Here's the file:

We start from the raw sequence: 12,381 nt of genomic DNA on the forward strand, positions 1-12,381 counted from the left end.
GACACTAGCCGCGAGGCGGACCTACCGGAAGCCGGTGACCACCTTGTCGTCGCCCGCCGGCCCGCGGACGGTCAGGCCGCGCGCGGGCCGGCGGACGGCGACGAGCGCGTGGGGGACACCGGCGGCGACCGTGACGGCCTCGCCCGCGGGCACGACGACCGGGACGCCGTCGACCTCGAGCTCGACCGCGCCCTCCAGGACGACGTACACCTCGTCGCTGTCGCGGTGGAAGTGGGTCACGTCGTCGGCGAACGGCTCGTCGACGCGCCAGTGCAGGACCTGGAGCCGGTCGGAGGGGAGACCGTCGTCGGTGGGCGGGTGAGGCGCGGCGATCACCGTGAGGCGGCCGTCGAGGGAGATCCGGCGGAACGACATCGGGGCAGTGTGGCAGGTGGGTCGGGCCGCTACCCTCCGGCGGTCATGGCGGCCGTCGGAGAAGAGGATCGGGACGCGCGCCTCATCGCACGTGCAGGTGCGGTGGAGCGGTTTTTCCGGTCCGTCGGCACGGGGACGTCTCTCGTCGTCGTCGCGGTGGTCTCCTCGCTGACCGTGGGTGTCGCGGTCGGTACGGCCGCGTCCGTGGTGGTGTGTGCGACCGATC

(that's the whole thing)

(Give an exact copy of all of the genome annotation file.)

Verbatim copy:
We start from the raw sequence: 12,381 nt of genomic DNA on the forward strand, positions 1-12,381 counted from the left end.
GACACTAGCCGCGAGGCGGACCTACCGGAAGCCGGTGACCACCTTGTCGTCGCCCGCCGGCCCGCGGACGGTCAGGCCGCGCGCGGGCCGGCGGACGGCGACGAGCGCGTGGGGGACACCGGCGGCGACCGTGACGGCCTCGCCCGCGGGCACGACGACCGGGACGCCGTCGACCTCGAGCTCGACCGCGCCCTCCAGGACGACGTACACCTCGTCGCTGTCGCGGTGGAAGTGGGTCACGTCGTCGGCGAACGGCTCGTCGACGCGCCAGTGCAGGACCTGGAGCCGGTCGGAGGGGAGACCGTCGTCGGTGGGCGGGTGAGGCGCGGCGATCACCGTGAGGCGGCCGTCGAGGGAGATCCGGCGGAACGACATCGGGGCAGTGTGGCAGGTGGGTCGGGCCGCTACCCTCCGGCGGTCATGGCGGCCGTCGGAGAAGAGGATCGGGACGCGCGCCTCATCGCACGTGCAGGTGCGGTGGAGCGGTTTTTCCGGTCCGTCGGCACGGGGACGTCTCTCGTCGTCGTCGCGGTGGTCTCCTCGCTGACCGTGGGTGTCGCGGTCGGTACGGCCGCGTCCGTGGTGGTGTGTGCGACCGATC